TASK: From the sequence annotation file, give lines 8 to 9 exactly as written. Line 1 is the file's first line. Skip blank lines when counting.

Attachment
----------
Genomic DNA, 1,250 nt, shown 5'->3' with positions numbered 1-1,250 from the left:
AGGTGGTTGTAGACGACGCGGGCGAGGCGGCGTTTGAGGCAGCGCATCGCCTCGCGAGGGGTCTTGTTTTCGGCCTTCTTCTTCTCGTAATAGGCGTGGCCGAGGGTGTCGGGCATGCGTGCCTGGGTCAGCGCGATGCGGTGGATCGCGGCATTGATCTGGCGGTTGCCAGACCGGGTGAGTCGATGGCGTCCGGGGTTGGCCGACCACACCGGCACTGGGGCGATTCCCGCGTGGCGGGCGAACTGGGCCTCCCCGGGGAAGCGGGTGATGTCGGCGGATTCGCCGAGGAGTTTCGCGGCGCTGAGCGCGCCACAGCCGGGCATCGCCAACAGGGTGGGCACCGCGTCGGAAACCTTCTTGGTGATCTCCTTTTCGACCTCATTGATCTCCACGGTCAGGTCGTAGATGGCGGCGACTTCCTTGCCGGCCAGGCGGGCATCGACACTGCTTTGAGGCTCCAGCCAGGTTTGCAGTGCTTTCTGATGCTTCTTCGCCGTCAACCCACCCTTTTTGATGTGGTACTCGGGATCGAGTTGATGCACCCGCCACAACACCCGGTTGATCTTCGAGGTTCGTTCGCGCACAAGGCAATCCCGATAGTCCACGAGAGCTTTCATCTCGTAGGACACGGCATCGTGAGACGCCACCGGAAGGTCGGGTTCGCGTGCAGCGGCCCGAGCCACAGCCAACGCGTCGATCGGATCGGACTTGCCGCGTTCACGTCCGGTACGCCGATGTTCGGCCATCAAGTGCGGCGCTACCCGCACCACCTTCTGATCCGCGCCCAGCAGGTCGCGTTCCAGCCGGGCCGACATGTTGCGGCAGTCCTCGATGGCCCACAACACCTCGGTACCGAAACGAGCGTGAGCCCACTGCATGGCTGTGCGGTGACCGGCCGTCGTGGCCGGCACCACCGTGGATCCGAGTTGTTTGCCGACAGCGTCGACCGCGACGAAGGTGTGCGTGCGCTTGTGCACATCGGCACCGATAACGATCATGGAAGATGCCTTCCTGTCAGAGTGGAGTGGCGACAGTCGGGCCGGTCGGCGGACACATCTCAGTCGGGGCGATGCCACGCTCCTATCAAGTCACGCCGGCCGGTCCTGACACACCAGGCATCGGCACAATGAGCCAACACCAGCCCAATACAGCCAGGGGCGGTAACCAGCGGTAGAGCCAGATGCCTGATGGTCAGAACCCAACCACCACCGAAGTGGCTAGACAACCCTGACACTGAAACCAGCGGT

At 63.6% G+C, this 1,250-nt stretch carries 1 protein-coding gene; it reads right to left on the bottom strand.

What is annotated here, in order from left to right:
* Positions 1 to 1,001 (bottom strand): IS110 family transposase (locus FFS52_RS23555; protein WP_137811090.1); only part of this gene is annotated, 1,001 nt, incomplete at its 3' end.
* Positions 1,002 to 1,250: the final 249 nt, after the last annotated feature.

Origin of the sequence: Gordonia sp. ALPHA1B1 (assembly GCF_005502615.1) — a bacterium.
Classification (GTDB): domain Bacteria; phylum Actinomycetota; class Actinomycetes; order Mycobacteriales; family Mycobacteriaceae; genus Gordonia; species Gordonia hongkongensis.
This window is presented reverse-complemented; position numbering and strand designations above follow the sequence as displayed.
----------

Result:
Classification (GTDB): domain Bacteria; phylum Actinomycetota; class Actinomycetes; order Mycobacteriales; family Mycobacteriaceae; genus Gordonia; species Gordonia hongkongensis.
This window is presented reverse-complemented; position numbering and strand designations above follow the sequence as displayed.